Predecessors and successors are not always friends. But rarely do they despise each other as much as Thomas de Maizière and Horst Seehofer. No wonder that de Maizière's book triggers new controversy.
Of course, that will not be a dispute; but the two are just too similar. Thomas de Maizière, former Minister of the Interior, has written a book on governing. And Olaf Scholz, current Minister of Finance, comes to a clear conclusion in his introductory speech. "Very beautiful" "Thomas" described the craft of the politician; he describes the burdens on the family as "pleasantly relaxed". In general, Maizière "a very fine guy," says the Federal Minister of Finance. Therefore he was sitting here and immediately agreed to introduce this book.
A tidy Thomas de Maizière, a friendly laudator – that's how it should look to the outside. In addition de Maizière reminds of how brittle they are often perceived. "I a paper clip, you Scholzomat" – so loud rash public classification. In fact, they both stand for the serious effort to serve the country not with foam, but with conscientious work.
So that could have been it with this appearance. But although de Maizière makes every effort to spread this message, there is another theme that resonates this afternoon. And that breaks with everything that the book and its presenters embody.
There is a charge that has hurt him deeply
This refers to the refugee crisis, the dispute over it and thus also the criticism, which moored to the former Interior Minister since the difficult months of summer 2015.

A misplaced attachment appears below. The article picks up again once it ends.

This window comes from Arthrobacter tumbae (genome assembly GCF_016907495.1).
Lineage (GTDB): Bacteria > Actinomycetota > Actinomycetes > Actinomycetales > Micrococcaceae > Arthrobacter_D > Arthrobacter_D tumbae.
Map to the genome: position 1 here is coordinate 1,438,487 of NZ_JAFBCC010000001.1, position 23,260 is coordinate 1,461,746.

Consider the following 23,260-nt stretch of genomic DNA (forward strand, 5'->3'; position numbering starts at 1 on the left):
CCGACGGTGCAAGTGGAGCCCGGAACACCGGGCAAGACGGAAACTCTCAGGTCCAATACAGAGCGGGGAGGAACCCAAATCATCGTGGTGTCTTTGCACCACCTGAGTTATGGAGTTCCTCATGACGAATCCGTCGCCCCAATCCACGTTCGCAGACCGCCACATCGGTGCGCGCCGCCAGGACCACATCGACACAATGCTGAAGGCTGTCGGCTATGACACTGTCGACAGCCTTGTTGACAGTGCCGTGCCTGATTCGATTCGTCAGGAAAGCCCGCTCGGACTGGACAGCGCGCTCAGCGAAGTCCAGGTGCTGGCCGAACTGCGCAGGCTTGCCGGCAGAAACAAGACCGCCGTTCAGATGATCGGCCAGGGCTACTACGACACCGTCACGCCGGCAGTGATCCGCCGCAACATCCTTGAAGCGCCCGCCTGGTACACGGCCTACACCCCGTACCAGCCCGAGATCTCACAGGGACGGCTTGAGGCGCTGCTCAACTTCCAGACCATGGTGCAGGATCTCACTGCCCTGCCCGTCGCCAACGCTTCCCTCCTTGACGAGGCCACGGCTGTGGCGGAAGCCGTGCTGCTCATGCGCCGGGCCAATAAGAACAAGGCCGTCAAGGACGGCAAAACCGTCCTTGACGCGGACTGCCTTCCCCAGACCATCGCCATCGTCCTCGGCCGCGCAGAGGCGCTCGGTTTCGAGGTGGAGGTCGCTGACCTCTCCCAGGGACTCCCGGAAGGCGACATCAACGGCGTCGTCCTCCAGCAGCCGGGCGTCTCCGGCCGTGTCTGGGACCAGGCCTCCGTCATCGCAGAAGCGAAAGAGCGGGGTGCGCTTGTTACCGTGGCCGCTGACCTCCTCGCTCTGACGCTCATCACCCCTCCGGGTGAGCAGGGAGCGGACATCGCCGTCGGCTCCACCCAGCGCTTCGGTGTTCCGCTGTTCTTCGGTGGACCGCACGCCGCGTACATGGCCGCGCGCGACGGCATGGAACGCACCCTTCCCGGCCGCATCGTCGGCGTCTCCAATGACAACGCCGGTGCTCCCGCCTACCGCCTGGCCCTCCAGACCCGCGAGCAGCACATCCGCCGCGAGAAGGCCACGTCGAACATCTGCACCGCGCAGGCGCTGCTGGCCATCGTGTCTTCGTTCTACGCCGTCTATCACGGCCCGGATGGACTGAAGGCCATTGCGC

De Maizière has known for a long time that some things did not go well in this crisis. He knows full well that communicative mistakes made life difficult for him – and that failures before the crisis shook the country in the crisis.
But while the criticism charged him, but never met his heart, there is a charge that has deeply hurt him since these difficult months. It was the talk of the "rule of injustice", formulated and pushed to the extreme by the then Bavarian Prime Minister Horst Seehofer.
Seehofer has turned this accusation equally against Angela Merkel and against her then Interior Minister. He never really took him back. And de Maizière has long renounced a decided return coach. But he could not and did not want to hold back with this book.
It has become no side-long Suada against Seehofer. Instead, de Maizière calls Seehofer's attack of that time short and concise. It's just a single word. But that has it all.
Seehofer calls de Maizières claims "objectively wrong"
Anyone who has experienced the Maizière Prussian man of duty more than superficially knows that there is little that would make one like him harder. Distinguishing – that's the message a duel had to follow at dawn. With life-threatening consequences.
During the book launch, he does not like to talk much about it. Yes, that's a tough word, says de Maizière. He chose it that way. Otherwise, he would not say anything more. The word, says the message, is enough.